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The real failure at Netflix

Netflix ($NFLX) has come under a great deal of criticism for the decision to split its business into separate streaming and DVD-by-mail companies. Nearly everyone agrees that the DVD business is in terminal decline.  The only question is how fast will that business get displaced by streaming. However the manner in which the company has done the split has prompted some customers like Lew Harris at The Wrap to give up their subscriptions.

The bigger question for Netflix the company is why was it buying back shares throughout the stock’s run up?  The chart below shows that Netflix has been buying a relatively consistent share repurchaser including in 2011.

1ea1311a593d976f10251db85f9cf70d The real failure at Netflix

Netflix Stock Buybacks Stock Chart by YCharts

Rather than buying back shares throughout 2011 the company would have been better served issuing shares so as to better fund the transition from DVD to streaming.  Herb Greenberg at CNBC made this point earlier in the year.  Losing content from the likes of Sony and Starz has only served to convince some that the Netflix streaming model is flawed.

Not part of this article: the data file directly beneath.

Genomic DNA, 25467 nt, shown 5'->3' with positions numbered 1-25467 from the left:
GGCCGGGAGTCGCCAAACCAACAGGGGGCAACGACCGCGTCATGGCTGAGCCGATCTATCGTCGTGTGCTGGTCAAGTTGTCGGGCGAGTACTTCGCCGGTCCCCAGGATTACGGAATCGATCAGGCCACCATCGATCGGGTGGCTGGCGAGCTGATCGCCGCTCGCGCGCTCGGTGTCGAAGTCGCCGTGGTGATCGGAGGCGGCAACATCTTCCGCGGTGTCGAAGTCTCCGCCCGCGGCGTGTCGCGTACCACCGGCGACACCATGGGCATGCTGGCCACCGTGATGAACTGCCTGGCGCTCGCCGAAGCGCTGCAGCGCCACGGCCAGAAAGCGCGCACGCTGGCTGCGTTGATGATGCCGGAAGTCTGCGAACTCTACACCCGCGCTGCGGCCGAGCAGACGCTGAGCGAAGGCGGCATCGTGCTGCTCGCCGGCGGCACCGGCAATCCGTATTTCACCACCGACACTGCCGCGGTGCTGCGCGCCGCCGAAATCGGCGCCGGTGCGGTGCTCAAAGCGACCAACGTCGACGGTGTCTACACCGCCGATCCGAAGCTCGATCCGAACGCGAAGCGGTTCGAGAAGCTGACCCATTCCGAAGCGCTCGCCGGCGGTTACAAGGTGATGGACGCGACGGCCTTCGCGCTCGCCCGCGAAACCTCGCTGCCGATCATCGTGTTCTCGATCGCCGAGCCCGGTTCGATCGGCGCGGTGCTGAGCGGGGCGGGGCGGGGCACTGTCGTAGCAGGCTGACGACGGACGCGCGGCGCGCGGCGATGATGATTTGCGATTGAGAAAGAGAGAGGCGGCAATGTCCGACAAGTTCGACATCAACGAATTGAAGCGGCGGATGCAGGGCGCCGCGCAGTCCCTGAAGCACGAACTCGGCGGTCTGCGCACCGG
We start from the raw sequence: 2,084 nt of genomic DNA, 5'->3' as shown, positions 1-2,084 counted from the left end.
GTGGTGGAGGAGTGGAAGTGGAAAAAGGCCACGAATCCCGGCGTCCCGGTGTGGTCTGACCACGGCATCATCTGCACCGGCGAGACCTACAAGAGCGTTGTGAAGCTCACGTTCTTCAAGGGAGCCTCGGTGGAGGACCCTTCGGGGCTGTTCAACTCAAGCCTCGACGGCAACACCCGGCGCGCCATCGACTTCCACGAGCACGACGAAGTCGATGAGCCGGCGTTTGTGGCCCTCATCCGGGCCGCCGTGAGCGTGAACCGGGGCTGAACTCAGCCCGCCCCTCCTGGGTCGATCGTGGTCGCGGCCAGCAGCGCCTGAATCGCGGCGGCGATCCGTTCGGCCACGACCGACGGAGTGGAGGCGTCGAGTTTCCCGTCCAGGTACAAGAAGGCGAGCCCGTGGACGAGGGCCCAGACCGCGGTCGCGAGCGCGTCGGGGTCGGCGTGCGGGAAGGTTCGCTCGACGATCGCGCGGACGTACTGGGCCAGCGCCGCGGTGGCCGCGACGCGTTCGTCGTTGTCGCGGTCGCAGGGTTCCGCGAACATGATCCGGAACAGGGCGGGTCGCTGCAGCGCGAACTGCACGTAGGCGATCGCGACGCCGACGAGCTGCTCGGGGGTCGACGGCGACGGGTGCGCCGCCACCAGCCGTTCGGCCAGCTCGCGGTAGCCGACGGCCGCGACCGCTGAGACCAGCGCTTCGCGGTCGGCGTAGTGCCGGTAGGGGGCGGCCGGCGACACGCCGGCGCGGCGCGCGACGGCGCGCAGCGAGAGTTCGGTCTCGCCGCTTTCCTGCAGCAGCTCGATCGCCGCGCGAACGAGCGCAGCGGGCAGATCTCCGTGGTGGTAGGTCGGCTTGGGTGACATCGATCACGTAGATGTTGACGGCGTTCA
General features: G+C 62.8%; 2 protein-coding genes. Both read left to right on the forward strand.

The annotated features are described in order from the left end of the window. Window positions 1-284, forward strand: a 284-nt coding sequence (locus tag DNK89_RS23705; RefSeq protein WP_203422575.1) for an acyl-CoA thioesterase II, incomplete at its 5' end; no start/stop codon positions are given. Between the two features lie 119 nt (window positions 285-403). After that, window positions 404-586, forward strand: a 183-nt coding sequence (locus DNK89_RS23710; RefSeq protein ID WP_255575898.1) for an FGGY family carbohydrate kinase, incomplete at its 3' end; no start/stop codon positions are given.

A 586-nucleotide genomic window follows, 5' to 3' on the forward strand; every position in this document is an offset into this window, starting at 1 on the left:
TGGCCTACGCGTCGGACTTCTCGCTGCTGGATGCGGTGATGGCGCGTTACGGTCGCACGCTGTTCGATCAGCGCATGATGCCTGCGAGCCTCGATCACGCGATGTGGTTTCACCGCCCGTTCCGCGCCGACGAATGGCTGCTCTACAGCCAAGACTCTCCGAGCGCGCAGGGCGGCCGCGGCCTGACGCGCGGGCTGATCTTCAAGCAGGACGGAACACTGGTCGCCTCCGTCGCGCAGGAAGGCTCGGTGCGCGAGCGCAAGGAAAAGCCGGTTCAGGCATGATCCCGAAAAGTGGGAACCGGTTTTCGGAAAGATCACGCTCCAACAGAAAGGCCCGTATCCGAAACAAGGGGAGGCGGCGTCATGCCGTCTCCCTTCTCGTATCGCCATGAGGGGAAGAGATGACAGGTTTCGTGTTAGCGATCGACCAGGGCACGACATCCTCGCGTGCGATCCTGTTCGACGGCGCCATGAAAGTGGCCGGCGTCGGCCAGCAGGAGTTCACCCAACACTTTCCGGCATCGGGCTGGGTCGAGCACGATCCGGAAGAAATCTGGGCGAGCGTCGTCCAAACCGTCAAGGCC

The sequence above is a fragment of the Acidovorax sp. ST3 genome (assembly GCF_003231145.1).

In short it looks like Netflix management began to believe their own hype as the stock ran from $50 to nearly $300.  The fact that Reed Hastings took the step to respond publicly to Whitney Tilson’s short case against Netflix now seems like misplaced effort.  Rather than worrying about the stock price they should have been more worried about their financial position and their business model.

*No position in NFLX.  Long time customer.

Additional reading:

Whitney Tilson’s short case against Netflix.  (Seeking Alpha)

Reed Hasting’s response to Tilson.  (Seeking Alpha)

Netflix is disrupting itself, but is it doing it the right way?  (Slate, Atlantic Business, GigaOM)

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